Our Expert's Insight on Handling Grief and Loss

Our Expert's Insight on Handling Grief and Loss

Grief and loss are tightly intertwined. When you lose someone or something that’s valuable to you, you go through a wrenching emotional experience called grief. You may feel grief when you experience a:

No matter what loss triggered your grief, it’s a powerful emotion that can completely derail your life. In an extreme situation, grief may cause you to ignore your health, neglect your loved ones, or even unleash suicidal feelings.

At The Soho Center for Mental Health Counseling, our caring counselors help you process your loss so that you can begin to adjust to your new reality and move forward. We offer one-on-one counseling at our offices in Greenwich Village, Manhattan, New York City or through HIPAA-compliant teletherapy. 

Following are a few of our insights into how to manage grief and loss and to find your way forward again.

Allow yourself your full range of feelings.

Everyone around you has experienced loss and grief. No matter what or who you’ve lost, you should feel free to experience all the feelings that the loss evokes. These might include sadness, of course, but also anger.

Sometimes, you or those around you may expect you to react to loss with stoicism. Maybe they (or you) allow you a certain amount of grief, but then advise you to “get over it.”

You don’t need to follow a timeline to “get over” (i.e., process) your grief and move forward. You’re also allowed to grieve over any loss — including a pet, a relationship, or a change in financial status. 

Give yourself space and time

Even in the classic book on grief by Elizabeth Kubler Ross, On Grief and Grieving: Finding the Meaning of Grief Through the Five Stages of Loss, she’s clear that you may experience those stages out of order or may not experience all of them. Your grief is unique. 

Grieving takes energy and time. You may feel the need to be alone for a while or to spend time with supportive people, such as friends and family who allow you space to grieve and move through the five stages as you will, such as:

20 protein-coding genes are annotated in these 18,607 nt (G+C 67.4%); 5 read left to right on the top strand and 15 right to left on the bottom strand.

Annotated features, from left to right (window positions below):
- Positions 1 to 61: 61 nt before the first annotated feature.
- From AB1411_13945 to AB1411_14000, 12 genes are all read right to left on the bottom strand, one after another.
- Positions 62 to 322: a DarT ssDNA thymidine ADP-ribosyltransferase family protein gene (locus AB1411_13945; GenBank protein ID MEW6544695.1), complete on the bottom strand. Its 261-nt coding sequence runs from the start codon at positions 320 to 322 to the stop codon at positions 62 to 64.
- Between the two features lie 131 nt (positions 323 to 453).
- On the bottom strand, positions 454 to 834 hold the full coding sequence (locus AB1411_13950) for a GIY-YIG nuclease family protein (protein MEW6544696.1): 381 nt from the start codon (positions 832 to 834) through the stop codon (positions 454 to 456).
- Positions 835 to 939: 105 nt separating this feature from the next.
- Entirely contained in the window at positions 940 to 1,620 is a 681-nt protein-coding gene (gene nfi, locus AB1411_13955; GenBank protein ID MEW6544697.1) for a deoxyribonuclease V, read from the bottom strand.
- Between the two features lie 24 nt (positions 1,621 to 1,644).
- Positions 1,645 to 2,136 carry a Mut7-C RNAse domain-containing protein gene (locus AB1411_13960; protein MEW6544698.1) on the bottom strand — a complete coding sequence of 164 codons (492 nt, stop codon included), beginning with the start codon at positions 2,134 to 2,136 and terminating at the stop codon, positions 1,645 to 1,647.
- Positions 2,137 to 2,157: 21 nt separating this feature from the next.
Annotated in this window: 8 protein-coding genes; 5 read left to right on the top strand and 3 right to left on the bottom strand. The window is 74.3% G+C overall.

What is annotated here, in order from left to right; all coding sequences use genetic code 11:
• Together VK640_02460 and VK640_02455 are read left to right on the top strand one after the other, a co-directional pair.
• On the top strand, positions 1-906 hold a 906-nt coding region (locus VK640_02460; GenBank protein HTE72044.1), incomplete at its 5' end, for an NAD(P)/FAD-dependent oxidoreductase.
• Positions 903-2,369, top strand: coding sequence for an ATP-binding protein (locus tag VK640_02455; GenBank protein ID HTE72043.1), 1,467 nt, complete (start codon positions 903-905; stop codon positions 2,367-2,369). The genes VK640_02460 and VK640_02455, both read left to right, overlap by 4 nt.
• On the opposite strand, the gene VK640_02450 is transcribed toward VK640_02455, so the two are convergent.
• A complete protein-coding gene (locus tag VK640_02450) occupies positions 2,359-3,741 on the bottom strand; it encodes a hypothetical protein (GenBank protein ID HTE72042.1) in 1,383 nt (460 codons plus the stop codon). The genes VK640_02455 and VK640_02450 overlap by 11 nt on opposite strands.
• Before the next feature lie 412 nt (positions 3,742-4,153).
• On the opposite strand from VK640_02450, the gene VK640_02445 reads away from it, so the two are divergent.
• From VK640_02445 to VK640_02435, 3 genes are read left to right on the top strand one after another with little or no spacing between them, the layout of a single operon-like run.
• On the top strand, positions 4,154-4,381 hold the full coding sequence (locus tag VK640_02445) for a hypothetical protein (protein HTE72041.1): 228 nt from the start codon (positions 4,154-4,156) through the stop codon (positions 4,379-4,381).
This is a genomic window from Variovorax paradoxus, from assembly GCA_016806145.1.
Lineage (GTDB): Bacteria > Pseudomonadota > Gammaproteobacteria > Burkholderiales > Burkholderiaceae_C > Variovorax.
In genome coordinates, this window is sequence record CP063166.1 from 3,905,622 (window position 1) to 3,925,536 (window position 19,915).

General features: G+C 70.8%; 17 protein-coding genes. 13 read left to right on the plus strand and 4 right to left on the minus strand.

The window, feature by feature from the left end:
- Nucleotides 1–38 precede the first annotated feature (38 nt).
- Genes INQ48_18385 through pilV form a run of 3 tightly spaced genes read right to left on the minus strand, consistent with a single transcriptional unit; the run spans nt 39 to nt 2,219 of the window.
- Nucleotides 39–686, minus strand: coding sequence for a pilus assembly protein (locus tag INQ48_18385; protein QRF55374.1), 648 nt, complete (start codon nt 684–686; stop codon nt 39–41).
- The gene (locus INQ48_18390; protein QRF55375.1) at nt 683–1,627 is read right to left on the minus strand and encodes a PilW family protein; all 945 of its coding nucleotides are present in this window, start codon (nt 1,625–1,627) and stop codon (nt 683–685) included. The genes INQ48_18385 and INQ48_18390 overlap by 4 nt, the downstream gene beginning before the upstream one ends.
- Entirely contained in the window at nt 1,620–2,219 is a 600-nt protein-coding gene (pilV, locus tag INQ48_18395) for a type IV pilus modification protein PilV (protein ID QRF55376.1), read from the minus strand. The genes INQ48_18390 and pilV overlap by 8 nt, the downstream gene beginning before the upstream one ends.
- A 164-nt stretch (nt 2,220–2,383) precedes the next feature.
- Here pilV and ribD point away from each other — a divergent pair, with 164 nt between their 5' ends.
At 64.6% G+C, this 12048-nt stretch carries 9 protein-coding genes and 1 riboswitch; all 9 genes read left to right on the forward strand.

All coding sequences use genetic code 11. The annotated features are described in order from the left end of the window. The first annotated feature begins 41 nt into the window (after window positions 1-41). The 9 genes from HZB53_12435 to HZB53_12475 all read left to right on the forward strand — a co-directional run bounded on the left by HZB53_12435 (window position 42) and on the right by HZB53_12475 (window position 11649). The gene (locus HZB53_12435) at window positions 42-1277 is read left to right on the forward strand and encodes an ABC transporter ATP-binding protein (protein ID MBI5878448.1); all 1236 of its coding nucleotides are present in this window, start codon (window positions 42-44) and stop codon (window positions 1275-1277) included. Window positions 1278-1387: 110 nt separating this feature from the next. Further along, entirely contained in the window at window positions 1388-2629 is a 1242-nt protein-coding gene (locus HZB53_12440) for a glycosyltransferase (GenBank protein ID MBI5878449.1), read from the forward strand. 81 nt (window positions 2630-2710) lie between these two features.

Again, you may not experience all these stages, or they may come in a different order. They’re meant to help you understand that grieving is a process that takes time for both your body and mind to accept.

Talk about your loss

Although talking about your loss can’t rewrite the past or compensate for your loss, sharing your grief may relieve the most debilitating of your emotions. Even if nobody has experienced the same kind of loss that you have, they can sympathize, empathize, and just plain listen.

Look for people, such as a caring counselor and sympathetic friends, who allow you to express your emotions without trying to talk you out of them. Your counselor can help you gradually reframe your loss

Expect, but avoid, people who offer you unhelpful platitudes, such as “time heals” or “there’s a reason for everything.” Though remarks such as these are probably well-intended, they don’t acknowledge that loss can be unfair and senseless.

Write about it

Journaling — especially journaling by hand — helps you process your emotions. You may also be able to express in your journal emotions that  you might be afraid to share with others.

You can dedicate an entire journal (or many volumes) to your loss. 

Write to your departed loved one or to your younger self. The journals may also help you have a physical reminder of how important your lost person, pet, or stage of life is to you.

Get the support you need

Grief is a normal part of adjusting to a profound loss. But prolonged grief can negatively affect every aspect of your health, including your emotional and physical well-being. Humans are social animals. We aren’t meant to deal with our struggles alone.

A counselor gives you the space you need to express your anger, frustration, and helplessness. They also help you move forward and find joy in your life again.

To get the support you need during your time of grief, contact our caring and sensitive team by phone or using our online form. You may be able to choose between in-person grief and loss counseling and teletherapy.

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